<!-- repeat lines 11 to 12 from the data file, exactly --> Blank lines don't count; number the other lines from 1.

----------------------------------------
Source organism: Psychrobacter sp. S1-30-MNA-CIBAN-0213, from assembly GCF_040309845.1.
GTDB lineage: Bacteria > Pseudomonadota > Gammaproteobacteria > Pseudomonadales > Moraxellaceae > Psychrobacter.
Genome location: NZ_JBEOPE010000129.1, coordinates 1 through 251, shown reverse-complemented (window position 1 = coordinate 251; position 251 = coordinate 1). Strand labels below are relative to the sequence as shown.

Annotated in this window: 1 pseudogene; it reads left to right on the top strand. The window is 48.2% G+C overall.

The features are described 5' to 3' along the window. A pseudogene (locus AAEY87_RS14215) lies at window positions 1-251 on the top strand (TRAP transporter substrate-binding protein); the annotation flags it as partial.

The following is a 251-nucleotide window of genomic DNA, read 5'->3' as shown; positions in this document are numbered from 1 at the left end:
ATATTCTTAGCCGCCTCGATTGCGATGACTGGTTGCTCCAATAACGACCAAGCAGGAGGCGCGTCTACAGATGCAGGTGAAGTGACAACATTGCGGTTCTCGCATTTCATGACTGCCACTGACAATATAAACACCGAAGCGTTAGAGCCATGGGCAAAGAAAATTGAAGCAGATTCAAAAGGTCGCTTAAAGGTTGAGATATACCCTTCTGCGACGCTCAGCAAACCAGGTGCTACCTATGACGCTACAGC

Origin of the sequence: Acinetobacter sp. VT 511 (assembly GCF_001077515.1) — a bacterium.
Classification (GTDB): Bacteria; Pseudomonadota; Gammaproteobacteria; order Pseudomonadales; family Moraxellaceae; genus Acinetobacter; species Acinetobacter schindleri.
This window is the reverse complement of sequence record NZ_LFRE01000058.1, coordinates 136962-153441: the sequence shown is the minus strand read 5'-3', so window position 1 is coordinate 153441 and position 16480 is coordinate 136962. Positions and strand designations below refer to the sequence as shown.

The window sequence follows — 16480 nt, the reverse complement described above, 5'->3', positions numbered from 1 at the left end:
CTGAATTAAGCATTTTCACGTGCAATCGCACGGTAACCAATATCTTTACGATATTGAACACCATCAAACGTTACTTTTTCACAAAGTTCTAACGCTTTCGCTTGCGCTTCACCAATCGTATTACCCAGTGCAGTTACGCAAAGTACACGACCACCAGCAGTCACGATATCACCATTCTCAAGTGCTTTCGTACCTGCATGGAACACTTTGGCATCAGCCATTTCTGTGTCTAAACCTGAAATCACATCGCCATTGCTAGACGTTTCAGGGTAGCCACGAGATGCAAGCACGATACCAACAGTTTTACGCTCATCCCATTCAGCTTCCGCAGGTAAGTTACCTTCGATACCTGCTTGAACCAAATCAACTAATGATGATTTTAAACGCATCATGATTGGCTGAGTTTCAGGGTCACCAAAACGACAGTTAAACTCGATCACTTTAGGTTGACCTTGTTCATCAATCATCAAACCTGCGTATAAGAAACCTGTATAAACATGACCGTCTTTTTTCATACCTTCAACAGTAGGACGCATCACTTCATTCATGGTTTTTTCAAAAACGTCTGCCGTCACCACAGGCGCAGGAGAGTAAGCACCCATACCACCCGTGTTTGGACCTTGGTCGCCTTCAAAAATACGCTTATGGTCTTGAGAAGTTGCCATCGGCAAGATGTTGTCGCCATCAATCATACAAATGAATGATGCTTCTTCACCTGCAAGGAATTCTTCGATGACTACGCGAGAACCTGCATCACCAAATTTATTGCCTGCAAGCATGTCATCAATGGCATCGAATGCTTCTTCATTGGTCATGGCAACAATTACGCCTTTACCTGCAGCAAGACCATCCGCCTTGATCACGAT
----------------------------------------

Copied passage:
The window sequence follows — 16480 nt, the reverse complement described above, 5'->3', positions numbered from 1 at the left end:
CTGAATTAAGCATTTTCACGTGCAATCGCACGGTAACCAATATCTTTACGATATTGAACACCATCAAACGTTACTTTTTCACAAAGTTCTAACGCTTTCGCTTGCGCTTCACCAATCGTATTACCCAGTGCAGTTACGCAAAGTACACGACCACCAGCAGTCACGATATCACCATTCTCAAGTGCTTTCGTACCTGCATGGAACACTTTGGCATCAGCCATTTCTGTGTCTAAACCTGAAATCACATCGCCATTGCTAGACGTTTCAGGGTAGCCACGAGATGCAAGCACGATACCAACAGTTTTACGCTCATCCCATTCAGCTTCCGCAGGTAAGTTACCTTCGATACCTGCTTGAACCAAATCAACTAATGATGATTTTAAACGCATCATGATTGGCTGAGTTTCAGGGTCACCAAAACGACAGTTAAACTCGATCACTTTAGGTTGACCTTGTTCATCAATCATCAAACCTGCGTATAAGAAACCTGTATAAACATGACCGTCTTTTTTCATACCTTCAACAGTAGGACGCATCACTTCATTCATGGTTTTTTCAAAAACGTCTGCCGTCACCACAGGCGCAGGAGAGTAAGCACCCATACCACCCGTGTTTGGACCTTGGTCGCCTTCAAAAATACGCTTATGGTCTTGAGAAGTTGCCATCGGCAAGATGTTGTCGCCATCAATCATACAAATGAATGATGCTTCTTCACCTGCAAGGAATTCTTCGATGACTACGCGAGAACCTGCATCACCAAATTTATTGCCTGCAAGCATGTCATCAATGGCATCGAATGCTTCTTCATTGGTCATGGCAACAATTACGCCTTTACCTGCAGCAAGACCATCCGCCTTGATCACGAT